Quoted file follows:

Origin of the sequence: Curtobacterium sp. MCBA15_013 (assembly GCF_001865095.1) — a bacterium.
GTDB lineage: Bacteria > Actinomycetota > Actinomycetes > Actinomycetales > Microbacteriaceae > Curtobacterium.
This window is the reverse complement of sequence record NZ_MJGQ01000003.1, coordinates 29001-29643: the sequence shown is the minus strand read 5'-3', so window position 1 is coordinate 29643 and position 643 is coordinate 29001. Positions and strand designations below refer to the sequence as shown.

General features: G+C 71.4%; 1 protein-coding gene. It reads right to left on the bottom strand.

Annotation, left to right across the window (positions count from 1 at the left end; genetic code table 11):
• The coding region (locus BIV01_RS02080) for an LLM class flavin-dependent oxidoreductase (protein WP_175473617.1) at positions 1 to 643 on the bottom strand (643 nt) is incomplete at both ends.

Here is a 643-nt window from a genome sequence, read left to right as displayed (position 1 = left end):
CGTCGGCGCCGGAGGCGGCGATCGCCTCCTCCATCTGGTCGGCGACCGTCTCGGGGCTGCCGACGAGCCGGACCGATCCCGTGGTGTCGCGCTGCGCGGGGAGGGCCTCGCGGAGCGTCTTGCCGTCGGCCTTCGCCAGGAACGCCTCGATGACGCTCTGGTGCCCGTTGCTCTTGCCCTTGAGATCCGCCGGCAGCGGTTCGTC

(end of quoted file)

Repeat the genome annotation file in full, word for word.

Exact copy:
Origin of the sequence: Curtobacterium sp. MCBA15_013 (assembly GCF_001865095.1) — a bacterium.
GTDB lineage: Bacteria > Actinomycetota > Actinomycetes > Actinomycetales > Microbacteriaceae > Curtobacterium.
This window is the reverse complement of sequence record NZ_MJGQ01000003.1, coordinates 29001-29643: the sequence shown is the minus strand read 5'-3', so window position 1 is coordinate 29643 and position 643 is coordinate 29001. Positions and strand designations below refer to the sequence as shown.

General features: G+C 71.4%; 1 protein-coding gene. It reads right to left on the bottom strand.

Annotation, left to right across the window (positions count from 1 at the left end; genetic code table 11):
• The coding region (locus BIV01_RS02080) for an LLM class flavin-dependent oxidoreductase (protein WP_175473617.1) at positions 1 to 643 on the bottom strand (643 nt) is incomplete at both ends.

Here is a 643-nt window from a genome sequence, read left to right as displayed (position 1 = left end):
CGTCGGCGCCGGAGGCGGCGATCGCCTCCTCCATCTGGTCGGCGACCGTCTCGGGGCTGCCGACGAGCCGGACCGATCCCGTGGTGTCGCGCTGCGCGGGGAGGGCCTCGCGGAGCGTCTTGCCGTCGGCCTTCGCCAGGAACGCCTCGATGACGCTCTGGTGCCCGTTGCTCTTGCCCTTGAGATCCGCCGGCAGCGGTTCGTC